So, my understanding of heat capacity at constant volume is that

$$C_V = \bigg(\frac{\delta Q}{dT}\bigg)_V$$

So far, so good. But according to my professor,

$$dU = C_VdT$$

for an ideal gas, even when work is performed, that is, when $\delta Q\neq dU$. I see that there are a lot of explanations in this forum as to why the above formula is true, so please note that I am NOT asking that again. What I am asking for is some help understanding how can $C_V$ be equal to two different things at the same time... That looks like a contradiction. Any help would be appreciated!

  • 2
    $\begingroup$ A number of comments removed. Friendly reminder: to answer a closed question, vote to reopen it. Please don't post answers in the comments. $\endgroup$
    – rob
    Sep 23, 2021 at 18:34
  • $\begingroup$ I still think it's unclear as to how the other questions were not duplicates $\endgroup$ Sep 24, 2021 at 17:54
  • $\begingroup$ @Cross Sorry, but it doesn't. The question I'm interested in is a little bit different... $\endgroup$ Sep 25, 2021 at 6:39
  • $\begingroup$ I believe you. I think more explanation is needed in the question though. Right now I just can't see it, but I'm not trying to say you're wrong. $\endgroup$ Sep 25, 2021 at 8:38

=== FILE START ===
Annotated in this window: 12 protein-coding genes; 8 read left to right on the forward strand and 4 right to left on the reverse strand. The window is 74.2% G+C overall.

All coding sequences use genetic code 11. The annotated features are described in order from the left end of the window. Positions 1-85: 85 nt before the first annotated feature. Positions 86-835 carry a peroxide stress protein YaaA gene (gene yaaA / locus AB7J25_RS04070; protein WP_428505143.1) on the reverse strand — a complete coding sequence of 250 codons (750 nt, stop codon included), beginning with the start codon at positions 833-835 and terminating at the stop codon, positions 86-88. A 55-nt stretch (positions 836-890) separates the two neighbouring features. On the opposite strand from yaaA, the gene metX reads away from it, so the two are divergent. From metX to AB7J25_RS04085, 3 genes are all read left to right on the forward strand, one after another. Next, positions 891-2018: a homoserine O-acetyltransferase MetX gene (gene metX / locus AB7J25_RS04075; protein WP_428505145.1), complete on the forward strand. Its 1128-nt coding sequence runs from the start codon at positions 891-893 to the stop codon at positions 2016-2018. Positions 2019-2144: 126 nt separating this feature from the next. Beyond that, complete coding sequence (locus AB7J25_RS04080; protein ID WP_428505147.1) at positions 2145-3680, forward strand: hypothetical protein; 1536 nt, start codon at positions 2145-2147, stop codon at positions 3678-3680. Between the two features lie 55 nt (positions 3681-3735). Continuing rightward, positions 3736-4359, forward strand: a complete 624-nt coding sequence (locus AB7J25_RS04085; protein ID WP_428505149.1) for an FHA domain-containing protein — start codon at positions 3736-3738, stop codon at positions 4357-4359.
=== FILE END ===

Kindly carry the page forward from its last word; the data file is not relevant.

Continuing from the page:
• 1
    $\begingroup$ That comment was posted for a previous version of the question. Now my comment is irrelevant, but I suggest you add a little more explanation in the question, and make what you're asking more apparent to the others. $\endgroup$
    – Cross
    Sep 25, 2021 at 11:00

1 Answer 1


I can feel the confusion, at first it seems contradictory, but you actually need to know about nature of $\Delta U$.

There are two functions in thermodynamics:

  1. State Functions: These functions depend only on state variables of system (which describe state of the system like $P,V,T$). $\Delta U$ belongs here.

  2. Path Functions: These functions depend on path taken to reach one state of system to other state of the system. Path can be Isobaric, Isothermal, Adiabatic, Isochoric, Polytropic or other complex paths. $\Delta Q,\Delta W$ belong here.

Now as you said: $$C_v=\left(\frac{\Delta Q}{n\Delta T}\right)_v$$

Now from first law of thermodynamics:$\Delta U=\Delta Q-\Delta W$ In isochoric process (volume is constant as described by our first equation), $\Delta W=0$ (Path function). Hence:$\Delta U=\Delta Q$

Now: $$C_v=\left(\frac{\Delta U}{n\Delta T}\right)$$ Hence: $$\Delta U=nC_v\Delta T$$

So while we found this equation in isochoric situation, but $\Delta U$ is state function, it doesn't care which path system is going through! so this established equation is valid for any ideal gas system taking any kind of path.


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